The project inEXASCALE aims to change the way people think about designing and analyzing algorithms in the exascale era. On supercomputers that exist today, achieving even close to the peak performance is incredibly difficult if not impossible for many applications.

Techniques designed to improve performance - making computations less expensive by reorganizing an algorithm, making intentional approximations, and using lower precision - all introduce what we can generally call "inexactness". The question is, with all this inexactness involved, does the algorithm still get close enough to the right answer?

The effects of these sources of inexactness have been studied separately, but never together in a holistic way. By studying the combination of different sources of inexactness, we will reveal not only the limitations of these techniques, but also reveal new opportunities for developing algorithms that are both fast and provably accurate.


Analyzing and Exploiting Inexactness in Exascale Matrix Computations

PI: Erin Carson
Charles University
Prague, Czech Republic


Journal Papers
  • E. Oktay and E. Carson, Mixed Precision Rayleigh Quotient Iteration for Total Least Squares Problems, Numerical Algorithms (accepted; in press), 2023. [preprint]
  • S. Thomas, E. Carson, M. Rozložník, A. Carr, and K. Świrydowicz, Iterated Gauss-Seidel GMRES, SIAM Journal on Scientific Computing, pp. S254-S279, 2023. [link][preprint]
  • E. Carson and N. Khan, Mixed Precision Iterative Refinement with Sparse Approximate Inverse Preconditioning, SIAM Journal on Scientific Computing 45(3), pp. C131-C153, 2023. [link][preprint]


PI: Erin C. Carson


PhD Students:

  • Petr Vacek
  • Eda Oktay
  • Noaman Khan

Open Positions

Funded PhD positions are available within the framework of the ERC project "Analyzing and Exploiting Inexactness in Exascale Matrix Computations", led by Dr. Erin Carson at the Faculty of Mathematics and Physics at Charles University. Applications are invited from candidates who have strong background in numerical linear algebra, numerical analysis, parallel computing, or computational/data science application domains. The start date is February 2024, by which time the applicants must hold a Master's degree. Successful candidates must formally enroll in the PhD program at Charles University.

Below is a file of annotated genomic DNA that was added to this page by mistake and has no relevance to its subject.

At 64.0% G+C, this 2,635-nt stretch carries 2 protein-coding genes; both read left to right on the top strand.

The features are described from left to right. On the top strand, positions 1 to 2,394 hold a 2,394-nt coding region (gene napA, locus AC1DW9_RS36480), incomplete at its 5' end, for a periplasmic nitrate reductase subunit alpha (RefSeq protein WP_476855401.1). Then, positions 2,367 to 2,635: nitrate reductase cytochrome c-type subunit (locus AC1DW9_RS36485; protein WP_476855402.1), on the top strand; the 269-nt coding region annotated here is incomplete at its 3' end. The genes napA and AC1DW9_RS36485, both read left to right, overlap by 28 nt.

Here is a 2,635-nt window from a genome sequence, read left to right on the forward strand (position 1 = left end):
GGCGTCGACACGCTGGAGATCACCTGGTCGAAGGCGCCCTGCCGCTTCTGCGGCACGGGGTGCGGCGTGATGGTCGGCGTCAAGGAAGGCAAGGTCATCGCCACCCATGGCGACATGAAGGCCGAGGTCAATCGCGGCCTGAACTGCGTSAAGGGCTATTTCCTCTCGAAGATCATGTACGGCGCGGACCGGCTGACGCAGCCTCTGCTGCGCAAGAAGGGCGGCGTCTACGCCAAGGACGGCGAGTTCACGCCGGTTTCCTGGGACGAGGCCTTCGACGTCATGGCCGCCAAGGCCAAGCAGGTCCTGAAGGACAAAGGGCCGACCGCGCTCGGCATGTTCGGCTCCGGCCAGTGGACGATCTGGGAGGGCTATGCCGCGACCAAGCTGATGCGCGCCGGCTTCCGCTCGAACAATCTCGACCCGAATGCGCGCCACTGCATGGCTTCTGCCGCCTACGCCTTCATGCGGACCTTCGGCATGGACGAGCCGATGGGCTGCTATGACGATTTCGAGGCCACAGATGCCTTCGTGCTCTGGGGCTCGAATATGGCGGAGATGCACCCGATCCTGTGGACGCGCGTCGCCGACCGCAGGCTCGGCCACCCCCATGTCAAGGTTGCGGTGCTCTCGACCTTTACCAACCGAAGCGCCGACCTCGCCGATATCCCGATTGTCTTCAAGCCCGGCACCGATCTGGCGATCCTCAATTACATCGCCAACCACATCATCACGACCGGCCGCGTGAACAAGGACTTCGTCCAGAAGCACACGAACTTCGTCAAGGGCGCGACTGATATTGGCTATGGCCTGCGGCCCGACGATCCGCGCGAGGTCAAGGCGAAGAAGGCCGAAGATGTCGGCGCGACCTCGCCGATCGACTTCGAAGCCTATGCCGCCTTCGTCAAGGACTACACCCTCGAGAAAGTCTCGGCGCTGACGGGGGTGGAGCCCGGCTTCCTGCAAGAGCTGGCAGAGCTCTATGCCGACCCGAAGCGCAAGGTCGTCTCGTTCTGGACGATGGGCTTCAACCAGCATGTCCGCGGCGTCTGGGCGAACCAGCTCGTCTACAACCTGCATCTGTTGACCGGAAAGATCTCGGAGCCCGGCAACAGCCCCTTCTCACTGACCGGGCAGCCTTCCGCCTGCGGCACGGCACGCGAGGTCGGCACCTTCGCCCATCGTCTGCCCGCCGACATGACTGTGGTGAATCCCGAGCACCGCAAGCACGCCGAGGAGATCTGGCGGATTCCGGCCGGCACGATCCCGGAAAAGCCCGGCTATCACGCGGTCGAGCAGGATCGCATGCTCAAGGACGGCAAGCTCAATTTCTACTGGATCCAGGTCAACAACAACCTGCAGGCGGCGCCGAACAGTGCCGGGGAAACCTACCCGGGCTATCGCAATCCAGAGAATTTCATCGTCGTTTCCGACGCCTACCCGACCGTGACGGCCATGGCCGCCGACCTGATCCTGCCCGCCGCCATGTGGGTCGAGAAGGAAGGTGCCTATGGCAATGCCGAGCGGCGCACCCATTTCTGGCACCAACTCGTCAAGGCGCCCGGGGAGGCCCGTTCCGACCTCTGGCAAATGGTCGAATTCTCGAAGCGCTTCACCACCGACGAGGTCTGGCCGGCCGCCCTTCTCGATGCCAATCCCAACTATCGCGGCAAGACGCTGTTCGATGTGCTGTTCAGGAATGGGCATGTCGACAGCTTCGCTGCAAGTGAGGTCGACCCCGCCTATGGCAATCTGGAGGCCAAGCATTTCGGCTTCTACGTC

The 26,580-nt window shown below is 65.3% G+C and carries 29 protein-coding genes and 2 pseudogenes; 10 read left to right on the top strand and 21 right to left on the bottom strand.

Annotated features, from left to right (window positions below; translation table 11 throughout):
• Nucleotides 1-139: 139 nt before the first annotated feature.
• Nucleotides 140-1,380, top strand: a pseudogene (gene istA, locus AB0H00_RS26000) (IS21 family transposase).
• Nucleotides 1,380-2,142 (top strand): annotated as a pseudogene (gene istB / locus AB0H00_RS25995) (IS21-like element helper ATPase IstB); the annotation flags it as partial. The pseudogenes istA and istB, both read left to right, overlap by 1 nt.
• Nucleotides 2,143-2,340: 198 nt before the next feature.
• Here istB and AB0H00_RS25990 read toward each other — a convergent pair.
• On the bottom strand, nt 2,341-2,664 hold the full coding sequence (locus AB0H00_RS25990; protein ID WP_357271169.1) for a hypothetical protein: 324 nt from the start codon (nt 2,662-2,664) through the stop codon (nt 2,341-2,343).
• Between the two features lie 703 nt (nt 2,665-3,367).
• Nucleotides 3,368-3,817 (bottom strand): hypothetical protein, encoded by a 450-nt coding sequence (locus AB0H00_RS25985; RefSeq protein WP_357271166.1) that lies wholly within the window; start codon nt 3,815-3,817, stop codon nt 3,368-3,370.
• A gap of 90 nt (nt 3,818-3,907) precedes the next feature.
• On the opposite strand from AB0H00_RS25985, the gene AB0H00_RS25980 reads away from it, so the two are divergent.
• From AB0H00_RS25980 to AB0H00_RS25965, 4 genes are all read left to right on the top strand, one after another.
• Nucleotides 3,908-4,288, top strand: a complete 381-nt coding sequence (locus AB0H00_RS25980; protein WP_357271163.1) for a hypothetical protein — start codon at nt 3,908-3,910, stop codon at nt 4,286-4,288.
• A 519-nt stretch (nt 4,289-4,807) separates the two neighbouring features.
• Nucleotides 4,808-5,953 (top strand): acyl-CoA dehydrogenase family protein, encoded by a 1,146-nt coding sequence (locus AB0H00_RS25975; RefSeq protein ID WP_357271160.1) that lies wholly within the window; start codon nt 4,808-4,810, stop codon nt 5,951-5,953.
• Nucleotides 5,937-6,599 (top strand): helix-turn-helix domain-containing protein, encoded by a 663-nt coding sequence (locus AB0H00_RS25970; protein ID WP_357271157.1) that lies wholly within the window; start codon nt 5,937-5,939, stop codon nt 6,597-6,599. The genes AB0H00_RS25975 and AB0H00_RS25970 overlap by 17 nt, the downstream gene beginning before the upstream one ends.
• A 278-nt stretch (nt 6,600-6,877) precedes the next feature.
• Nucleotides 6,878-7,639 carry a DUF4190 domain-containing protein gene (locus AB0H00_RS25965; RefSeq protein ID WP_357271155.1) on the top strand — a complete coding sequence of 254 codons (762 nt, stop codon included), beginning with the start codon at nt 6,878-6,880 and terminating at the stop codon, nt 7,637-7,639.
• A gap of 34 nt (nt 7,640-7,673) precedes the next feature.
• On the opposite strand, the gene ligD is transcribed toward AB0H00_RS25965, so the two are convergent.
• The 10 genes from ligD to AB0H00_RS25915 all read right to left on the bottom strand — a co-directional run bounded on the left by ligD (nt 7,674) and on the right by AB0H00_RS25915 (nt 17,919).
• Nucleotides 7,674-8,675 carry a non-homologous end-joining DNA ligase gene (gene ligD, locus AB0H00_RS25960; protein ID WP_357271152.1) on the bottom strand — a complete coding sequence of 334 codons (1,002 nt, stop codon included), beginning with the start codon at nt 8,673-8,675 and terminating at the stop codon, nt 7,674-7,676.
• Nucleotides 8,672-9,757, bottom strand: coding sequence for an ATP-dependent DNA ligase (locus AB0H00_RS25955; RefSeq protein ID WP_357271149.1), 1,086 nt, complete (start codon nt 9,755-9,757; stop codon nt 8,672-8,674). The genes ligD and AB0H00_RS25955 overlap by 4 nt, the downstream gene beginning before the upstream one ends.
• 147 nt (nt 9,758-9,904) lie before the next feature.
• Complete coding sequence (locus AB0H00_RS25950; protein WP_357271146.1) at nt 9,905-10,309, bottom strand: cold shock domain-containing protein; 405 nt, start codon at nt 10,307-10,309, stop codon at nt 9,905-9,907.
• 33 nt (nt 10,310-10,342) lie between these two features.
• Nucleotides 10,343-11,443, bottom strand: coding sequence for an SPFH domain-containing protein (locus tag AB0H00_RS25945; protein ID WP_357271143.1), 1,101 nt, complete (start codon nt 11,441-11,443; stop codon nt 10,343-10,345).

Potential PhD topics include, but are not limited to:

  • Development and analysis of mixed precision numerical linear algebra algorithms
  • Parallel algorithms and implementations for new mixed precision algorithms
  • Numerical linear algebra applied to data analysis and machine learning applications
  • Stability and convergence analysis of asynchronous methods
  • Application of new algorithms within a particular computational or data science discipline

Further details about the project can be found at the project website:

Application deadline: October 31, 2023

Interested candidates should submit the following documents to

  • Curriculum Vitae
  • Cover letter explaining motivation and interest to obtain the position of PhD student
  • Brief summary of Master's thesis (including pdf file of Master's thesis if available)
In addition, the candidate should arrange for two letters of recommendation to be sent directly (i.e., not sent by the applicant) to the same e-mail address before the application deadline.

Selected finalists will be invited to officially apply through the university system; official acceptance in the program will be pending an entrance examination (which can be done virtually) and an English examination (which must be in-person but can be waived in many circumstances). For complete details on the admissions procedure, see

Questions regarding the application can be directed to:
Dr. Erin C. Carson
Department of Numerical Mathematics, Faculty of Mathematics and Physics, Charles University
Sokolovska 83, 18675 Prague

Plain Academic